No Free Horses!

No Free Horses!
Shiloh - a rescued horse (date was 7/14)

Saturday, January 10, 2015

Two years of changes and some goals for 2015

Oh, my . . . what a long hiatus . . . much has happened since October of 2012 and life was much more interesting than writing about it so, I didn't!   I got married, in October of 2013, and adopted two nice geldings who were pulled from livestock auction in Oklahoma (see Cie Sadeghy's page on Facebook for information on many of these horses).  I have some new/old goals for the new year, 2015.  One of my ongoing goals is to improve my horsemanship through practice with my own horses and through interaction with horsemen and horsewomen who know more than I do . . .

In this coming year, I am looking forward to taking Shiloh (above) and Moxie to some lessons and on some rides with other women who are enjoying spending time with their horses and with the people who love them.

May we be blessed with peace and joy and contentment in this new year, and may our relationships, both with our horses and with "our" people, blossom in new ways as we, ourselves, learn how to be more honest, more kind, and more gracious and forgiving.
"You are never too old to set another goal or to dream a new dream." -- C.S. Lewis

Tuesday, October 9, 2012

A Long Absence

How does one resurrect a blog that has been missing in action for over two years?  One acquaintance said that I should just scrap it and start a new blog . . . and he may be correct, but when I went to title a new blog, I was told that the title was already in use . . . and I really couldn't think of another title that would accurately label the content of the new blog without being ostentatious and intensely verbose.

So . . . will you give me some words of encouragement as I try to breathe life into this comatose blog "TREASURES . . . ," for the treasures of life truly are what I want to describe in any writing that comes from my "pen":  the innumerable gems (rough and polished) of relationship and learning that come from living on this imperfect and glorious Earth.

During my absence from blogging, I have learned much about my relationships with God, other people, and with my animals, particularly my horses.

The lessons that come from our interactions with other living Beings, whether with a Capital "B" denoting God or whether a lowercase "b" denoting other people or animals as equally imperfect as we, these are the lessons that make Life worthwhile, for as long as we are learning and growing, we are alive.  Life IS Growth.  We are made for relationship, and I will post about the growth, both painful and joyful, that those interactions create through the experiences I have.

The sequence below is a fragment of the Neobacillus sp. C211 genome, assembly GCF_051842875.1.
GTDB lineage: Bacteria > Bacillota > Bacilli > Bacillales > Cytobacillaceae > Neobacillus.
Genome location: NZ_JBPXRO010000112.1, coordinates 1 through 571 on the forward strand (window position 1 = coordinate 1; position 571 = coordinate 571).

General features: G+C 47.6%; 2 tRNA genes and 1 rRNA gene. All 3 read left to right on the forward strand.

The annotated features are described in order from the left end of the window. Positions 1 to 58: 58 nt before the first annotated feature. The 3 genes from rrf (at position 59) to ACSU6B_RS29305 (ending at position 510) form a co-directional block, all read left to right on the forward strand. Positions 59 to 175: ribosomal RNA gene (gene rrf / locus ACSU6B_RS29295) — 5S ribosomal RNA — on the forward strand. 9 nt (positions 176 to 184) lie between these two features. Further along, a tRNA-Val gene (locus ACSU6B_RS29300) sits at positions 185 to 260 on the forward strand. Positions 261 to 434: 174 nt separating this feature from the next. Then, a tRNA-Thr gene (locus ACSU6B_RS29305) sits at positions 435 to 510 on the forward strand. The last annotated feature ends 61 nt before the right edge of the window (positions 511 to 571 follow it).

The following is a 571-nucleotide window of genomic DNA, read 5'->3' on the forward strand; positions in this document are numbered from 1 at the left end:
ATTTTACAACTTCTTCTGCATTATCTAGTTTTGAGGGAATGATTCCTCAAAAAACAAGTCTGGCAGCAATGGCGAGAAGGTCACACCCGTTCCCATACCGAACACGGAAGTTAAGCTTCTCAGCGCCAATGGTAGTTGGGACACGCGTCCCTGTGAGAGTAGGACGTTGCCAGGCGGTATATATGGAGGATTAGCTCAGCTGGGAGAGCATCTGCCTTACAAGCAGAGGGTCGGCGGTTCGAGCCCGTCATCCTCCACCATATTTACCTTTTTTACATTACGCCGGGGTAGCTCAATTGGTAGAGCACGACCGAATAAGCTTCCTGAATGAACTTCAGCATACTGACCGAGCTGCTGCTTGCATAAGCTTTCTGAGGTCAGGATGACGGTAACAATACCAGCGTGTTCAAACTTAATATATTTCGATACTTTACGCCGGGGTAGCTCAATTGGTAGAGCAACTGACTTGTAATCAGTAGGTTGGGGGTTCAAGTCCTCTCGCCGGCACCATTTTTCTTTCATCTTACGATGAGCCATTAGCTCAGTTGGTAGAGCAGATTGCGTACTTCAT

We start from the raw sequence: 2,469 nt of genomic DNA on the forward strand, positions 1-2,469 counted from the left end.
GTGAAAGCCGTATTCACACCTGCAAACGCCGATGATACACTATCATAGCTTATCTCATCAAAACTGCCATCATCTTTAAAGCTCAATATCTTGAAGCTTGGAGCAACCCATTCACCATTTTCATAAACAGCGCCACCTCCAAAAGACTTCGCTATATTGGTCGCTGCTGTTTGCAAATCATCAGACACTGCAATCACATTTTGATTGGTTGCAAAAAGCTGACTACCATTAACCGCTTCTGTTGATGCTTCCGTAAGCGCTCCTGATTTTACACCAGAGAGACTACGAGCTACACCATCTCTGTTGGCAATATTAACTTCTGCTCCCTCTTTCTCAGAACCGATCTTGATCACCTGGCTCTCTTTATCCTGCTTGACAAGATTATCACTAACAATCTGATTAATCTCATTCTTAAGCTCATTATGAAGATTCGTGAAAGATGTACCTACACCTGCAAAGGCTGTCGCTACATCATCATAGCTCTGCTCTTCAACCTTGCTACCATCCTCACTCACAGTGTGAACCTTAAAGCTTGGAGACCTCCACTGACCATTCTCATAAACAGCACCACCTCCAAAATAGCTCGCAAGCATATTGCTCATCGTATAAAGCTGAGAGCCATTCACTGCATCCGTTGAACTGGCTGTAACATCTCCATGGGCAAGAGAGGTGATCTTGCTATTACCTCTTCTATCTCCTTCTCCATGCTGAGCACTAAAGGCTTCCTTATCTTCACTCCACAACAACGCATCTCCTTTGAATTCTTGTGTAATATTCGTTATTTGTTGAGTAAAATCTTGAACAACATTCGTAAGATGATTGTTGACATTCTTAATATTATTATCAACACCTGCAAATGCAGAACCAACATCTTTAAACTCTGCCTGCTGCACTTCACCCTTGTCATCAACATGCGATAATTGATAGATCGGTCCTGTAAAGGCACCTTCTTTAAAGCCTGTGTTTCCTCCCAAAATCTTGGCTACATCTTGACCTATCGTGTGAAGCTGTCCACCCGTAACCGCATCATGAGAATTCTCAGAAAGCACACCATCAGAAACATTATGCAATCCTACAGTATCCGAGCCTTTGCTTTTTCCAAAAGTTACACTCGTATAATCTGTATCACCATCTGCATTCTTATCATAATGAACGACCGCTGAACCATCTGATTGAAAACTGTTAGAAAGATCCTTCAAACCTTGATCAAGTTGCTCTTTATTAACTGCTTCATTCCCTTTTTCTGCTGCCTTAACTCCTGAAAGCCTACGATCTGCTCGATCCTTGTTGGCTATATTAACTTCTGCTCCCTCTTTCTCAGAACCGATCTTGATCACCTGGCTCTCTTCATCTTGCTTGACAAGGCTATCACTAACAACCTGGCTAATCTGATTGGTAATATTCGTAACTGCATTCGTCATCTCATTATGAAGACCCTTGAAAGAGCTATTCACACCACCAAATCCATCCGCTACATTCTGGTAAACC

I hope you will share your questions about life and relationships and teaching and learning and about the growth you desire and have experienced.  Our exchanges will benefit us as they prompt us to think about what we value and about where we are willing to invest our energies and resources . . . about where we are GOING and who we want to be.

One of the relationships into which I have recently entered is with a delicate, tri-colored, young, pony mare . . .

She was "free" (ha, ha! No such thing as a "free" horse.) because the owner was going in for knee surgery and hadn't been able to "do anything with her" in the year she had owned her.  Since untrained horses are nothing but "dog food" nowadays, I opted to take her.  There was something in her expression that showed intelligence and a willingness . . . but she wasn't in the right environment to develop those qualities.  I was told that she was not able to be caught without the help of several people cornering her . . . and her feet were overgrown.  As it was, it took four people to corner her and halter her before I arrived with the horse trailer.  I drove to the veterinarian's office and had her vaccinated (she was quite docile about it), and had to give her a name (I dubbed her "BitOHoney" to complement my old POA gelding Snickers whom you may have met in an earlier post) and have had her back at the ranch for two weeks.  I try to work with her for a short time once or twice a day, always haltering her before taking her out of the pen to grass.

She now lets me approach, usually without turning away, and if I hold out the halter in front of her nose and say, "put your nose in it!" she will turn her head toward the halter and sometimes dip her nose, and lets me put it gently over her muzzle and buckle it behind her ears.  She is a very reactive little pony, and it doesn't take much to frighten her, but one thing I have learned:

When I think I have waited long enough for her to respond to a cue . . . 
                                                wait a little bit longer. :)

She is part of my required course work for the completion of PATIENCE 201 . . .